Thunderstorms in north central Washington have forced firefighters battling the Carlton Complex fire to be pulled off the lines. As firefighters deal with dangerous conditions people are working to make sure firefighters know they're appreciated.
It's a little difficult to tell just how many firefighters are in north central Washington working on the lines, attacking the fire with shovels and axes. While residents of the area can't see them they're glad they're there.
For more than a week firefighters have been driving down Highway 20, sleeping in tents in the heat and in the rain, watching the fire destroy homes and memories.
But residents have also been watching them, thankful they're there.
“How do you say it without putting a sign out for them to see when they drive by? I'm sure they see it," said Danielle Murrah, who lives near Okanogan.
It's the biggest wildfire in the history of Washington, a priority right now in the country, with thousands of hands reaching out to tame what Mother Nature set loose.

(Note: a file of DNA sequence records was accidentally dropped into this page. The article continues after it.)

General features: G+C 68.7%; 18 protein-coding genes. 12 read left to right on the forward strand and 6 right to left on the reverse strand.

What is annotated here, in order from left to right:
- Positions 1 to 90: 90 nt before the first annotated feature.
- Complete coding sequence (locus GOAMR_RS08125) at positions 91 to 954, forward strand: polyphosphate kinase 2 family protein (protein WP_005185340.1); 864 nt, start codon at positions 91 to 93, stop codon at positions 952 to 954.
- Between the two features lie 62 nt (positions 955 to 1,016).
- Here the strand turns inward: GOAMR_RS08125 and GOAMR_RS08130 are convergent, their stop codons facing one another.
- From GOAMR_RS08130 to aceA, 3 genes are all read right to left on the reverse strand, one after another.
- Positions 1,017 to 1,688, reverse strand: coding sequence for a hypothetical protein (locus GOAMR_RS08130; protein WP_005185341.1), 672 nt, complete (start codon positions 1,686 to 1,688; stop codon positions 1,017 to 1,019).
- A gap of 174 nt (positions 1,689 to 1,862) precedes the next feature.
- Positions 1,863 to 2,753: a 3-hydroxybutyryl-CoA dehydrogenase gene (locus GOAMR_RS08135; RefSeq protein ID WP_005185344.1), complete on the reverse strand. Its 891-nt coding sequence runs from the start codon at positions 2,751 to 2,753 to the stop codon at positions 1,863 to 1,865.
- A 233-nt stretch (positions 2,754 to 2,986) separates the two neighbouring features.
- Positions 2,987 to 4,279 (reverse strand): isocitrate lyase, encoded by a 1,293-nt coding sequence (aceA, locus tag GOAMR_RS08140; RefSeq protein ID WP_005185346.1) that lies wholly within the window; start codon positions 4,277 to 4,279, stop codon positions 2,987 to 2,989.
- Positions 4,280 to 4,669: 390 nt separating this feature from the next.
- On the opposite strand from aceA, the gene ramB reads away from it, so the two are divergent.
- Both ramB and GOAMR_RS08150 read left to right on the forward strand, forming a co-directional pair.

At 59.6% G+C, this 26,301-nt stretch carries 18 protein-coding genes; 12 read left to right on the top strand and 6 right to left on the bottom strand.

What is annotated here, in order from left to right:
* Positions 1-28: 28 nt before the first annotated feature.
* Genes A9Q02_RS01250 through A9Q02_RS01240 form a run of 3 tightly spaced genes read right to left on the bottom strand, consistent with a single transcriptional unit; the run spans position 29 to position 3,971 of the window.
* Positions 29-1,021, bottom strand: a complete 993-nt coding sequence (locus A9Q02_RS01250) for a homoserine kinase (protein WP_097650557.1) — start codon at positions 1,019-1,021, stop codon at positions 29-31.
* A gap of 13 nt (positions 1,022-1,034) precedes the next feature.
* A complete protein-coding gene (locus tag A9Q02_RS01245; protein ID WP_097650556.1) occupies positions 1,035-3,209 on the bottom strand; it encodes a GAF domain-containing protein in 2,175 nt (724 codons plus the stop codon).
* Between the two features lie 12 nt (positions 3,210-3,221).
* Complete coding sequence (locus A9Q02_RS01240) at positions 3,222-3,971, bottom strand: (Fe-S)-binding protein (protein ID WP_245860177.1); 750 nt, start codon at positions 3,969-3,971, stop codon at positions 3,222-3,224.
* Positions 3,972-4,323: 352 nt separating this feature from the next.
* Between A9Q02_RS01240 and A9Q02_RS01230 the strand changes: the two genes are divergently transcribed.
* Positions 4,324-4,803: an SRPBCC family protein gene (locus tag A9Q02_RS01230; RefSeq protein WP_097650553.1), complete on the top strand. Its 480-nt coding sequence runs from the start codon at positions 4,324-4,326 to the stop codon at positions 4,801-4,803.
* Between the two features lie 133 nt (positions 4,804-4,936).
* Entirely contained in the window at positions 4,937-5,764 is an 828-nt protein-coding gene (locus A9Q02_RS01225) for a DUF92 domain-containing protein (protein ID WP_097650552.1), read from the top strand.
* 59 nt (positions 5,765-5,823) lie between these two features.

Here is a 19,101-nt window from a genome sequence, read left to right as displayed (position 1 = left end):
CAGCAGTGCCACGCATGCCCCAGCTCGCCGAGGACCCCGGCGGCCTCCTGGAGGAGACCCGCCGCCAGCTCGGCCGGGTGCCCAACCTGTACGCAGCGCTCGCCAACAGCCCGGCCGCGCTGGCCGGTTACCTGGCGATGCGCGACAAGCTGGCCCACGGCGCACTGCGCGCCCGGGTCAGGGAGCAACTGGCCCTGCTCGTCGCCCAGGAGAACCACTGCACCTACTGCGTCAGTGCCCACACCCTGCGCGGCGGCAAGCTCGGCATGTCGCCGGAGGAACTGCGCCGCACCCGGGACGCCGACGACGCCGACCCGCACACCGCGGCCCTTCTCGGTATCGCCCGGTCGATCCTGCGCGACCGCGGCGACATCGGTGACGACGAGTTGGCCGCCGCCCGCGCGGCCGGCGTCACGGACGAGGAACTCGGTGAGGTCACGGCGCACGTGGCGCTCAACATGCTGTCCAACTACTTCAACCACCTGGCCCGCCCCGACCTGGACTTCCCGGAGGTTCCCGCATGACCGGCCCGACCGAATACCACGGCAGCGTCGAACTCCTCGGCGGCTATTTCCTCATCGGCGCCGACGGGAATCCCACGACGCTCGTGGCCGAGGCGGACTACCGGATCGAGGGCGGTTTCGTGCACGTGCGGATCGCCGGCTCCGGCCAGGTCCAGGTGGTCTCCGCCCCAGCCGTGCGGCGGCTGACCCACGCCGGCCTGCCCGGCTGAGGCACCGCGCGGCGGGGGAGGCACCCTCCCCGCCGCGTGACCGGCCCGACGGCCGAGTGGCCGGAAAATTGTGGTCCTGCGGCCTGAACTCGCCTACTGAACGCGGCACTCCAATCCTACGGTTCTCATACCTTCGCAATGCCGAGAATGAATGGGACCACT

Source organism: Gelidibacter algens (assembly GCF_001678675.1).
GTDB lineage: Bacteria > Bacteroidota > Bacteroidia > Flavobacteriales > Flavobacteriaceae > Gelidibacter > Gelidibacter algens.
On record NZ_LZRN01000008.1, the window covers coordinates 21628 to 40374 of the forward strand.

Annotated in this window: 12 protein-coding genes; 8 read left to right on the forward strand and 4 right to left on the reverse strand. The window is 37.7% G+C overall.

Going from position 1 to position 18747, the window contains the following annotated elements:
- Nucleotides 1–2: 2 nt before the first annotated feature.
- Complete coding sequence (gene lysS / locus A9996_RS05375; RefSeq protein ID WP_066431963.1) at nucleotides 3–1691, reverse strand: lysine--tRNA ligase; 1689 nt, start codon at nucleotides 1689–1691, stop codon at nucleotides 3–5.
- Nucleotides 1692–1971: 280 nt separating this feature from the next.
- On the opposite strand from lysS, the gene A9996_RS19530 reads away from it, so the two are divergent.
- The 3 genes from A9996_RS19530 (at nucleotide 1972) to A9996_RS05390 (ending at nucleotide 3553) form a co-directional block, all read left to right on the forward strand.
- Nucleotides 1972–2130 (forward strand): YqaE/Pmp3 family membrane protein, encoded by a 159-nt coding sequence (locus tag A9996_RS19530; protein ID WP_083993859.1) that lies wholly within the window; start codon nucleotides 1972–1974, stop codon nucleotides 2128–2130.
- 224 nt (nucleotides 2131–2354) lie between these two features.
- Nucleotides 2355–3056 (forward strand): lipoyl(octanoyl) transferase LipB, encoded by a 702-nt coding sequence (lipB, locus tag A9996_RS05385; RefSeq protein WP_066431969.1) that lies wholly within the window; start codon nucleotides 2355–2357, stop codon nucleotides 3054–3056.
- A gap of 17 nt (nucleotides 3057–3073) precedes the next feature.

t's just awesome to see everybody you know doing there job it gives you goose bumps kinda," said Murrah.
Murrah isn't the only one saying thank you. Surya Dimodica called on firefighters to help save her home.
nd he said, 'Can I get a crew in there?' And I said, 'How about two,'" she said.
She was one of the lucky ones. Fire crews saved her home.
The Carlton Complex is now more than 250,000 acres, destroyed 150 homes and remains at 16-percent containment. Over 2,000 firefighters converged on the fire, including 53 fire crews, 134 engines, 12 dozers and 18 helicopters. Many won't see the signs or pictures drawn by small hands. But that's not why they do it. They do it because it needs to be done.
“My brother's been on the fire and lots of family and friends that I know," Murrah said.
And they'll continue to fight until the last line is dug and the last ember extinguished.